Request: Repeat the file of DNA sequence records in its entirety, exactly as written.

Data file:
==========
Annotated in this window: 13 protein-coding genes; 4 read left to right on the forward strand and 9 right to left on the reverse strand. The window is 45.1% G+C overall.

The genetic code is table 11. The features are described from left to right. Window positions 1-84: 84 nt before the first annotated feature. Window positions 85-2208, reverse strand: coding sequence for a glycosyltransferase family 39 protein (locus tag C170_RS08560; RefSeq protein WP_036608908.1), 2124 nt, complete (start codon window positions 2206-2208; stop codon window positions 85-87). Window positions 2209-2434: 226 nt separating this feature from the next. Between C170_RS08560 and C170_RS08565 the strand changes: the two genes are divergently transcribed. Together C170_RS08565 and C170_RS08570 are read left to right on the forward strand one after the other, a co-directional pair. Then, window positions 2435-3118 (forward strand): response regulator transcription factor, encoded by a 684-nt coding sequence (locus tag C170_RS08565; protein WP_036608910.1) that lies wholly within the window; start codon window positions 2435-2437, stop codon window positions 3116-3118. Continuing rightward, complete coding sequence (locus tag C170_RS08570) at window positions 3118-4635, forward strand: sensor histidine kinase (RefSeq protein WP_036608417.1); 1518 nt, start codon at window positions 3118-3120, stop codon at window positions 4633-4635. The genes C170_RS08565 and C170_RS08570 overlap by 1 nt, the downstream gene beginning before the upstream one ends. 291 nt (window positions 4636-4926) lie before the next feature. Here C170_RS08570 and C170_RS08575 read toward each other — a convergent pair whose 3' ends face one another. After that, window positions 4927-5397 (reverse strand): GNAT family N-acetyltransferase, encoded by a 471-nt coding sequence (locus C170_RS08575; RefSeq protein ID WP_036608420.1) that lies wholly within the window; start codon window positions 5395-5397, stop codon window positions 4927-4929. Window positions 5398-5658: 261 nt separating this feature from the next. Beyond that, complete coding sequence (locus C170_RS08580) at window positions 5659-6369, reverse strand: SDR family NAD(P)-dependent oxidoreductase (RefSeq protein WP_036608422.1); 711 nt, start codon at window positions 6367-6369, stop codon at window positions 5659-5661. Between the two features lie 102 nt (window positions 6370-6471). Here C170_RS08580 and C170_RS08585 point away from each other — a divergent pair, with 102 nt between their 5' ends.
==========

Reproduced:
Annotated in this window: 13 protein-coding genes; 4 read left to right on the forward strand and 9 right to left on the reverse strand. The window is 45.1% G+C overall.

The genetic code is table 11. The features are described from left to right. Window positions 1-84: 84 nt before the first annotated feature. Window positions 85-2208, reverse strand: coding sequence for a glycosyltransferase family 39 protein (locus tag C170_RS08560; RefSeq protein WP_036608908.1), 2124 nt, complete (start codon window positions 2206-2208; stop codon window positions 85-87). Window positions 2209-2434: 226 nt separating this feature from the next. Between C170_RS08560 and C170_RS08565 the strand changes: the two genes are divergently transcribed. Together C170_RS08565 and C170_RS08570 are read left to right on the forward strand one after the other, a co-directional pair. Then, window positions 2435-3118 (forward strand): response regulator transcription factor, encoded by a 684-nt coding sequence (locus tag C170_RS08565; protein WP_036608910.1) that lies wholly within the window; start codon window positions 2435-2437, stop codon window positions 3116-3118. Continuing rightward, complete coding sequence (locus tag C170_RS08570) at window positions 3118-4635, forward strand: sensor histidine kinase (RefSeq protein WP_036608417.1); 1518 nt, start codon at window positions 3118-3120, stop codon at window positions 4633-4635. The genes C170_RS08565 and C170_RS08570 overlap by 1 nt, the downstream gene beginning before the upstream one ends. 291 nt (window positions 4636-4926) lie before the next feature. Here C170_RS08570 and C170_RS08575 read toward each other — a convergent pair whose 3' ends face one another. After that, window positions 4927-5397 (reverse strand): GNAT family N-acetyltransferase, encoded by a 471-nt coding sequence (locus C170_RS08575; RefSeq protein ID WP_036608420.1) that lies wholly within the window; start codon window positions 5395-5397, stop codon window positions 4927-4929. Window positions 5398-5658: 261 nt separating this feature from the next. Beyond that, complete coding sequence (locus C170_RS08580) at window positions 5659-6369, reverse strand: SDR family NAD(P)-dependent oxidoreductase (RefSeq protein WP_036608422.1); 711 nt, start codon at window positions 6367-6369, stop codon at window positions 5659-5661. Between the two features lie 102 nt (window positions 6370-6471). Here C170_RS08580 and C170_RS08585 point away from each other — a divergent pair, with 102 nt between their 5' ends.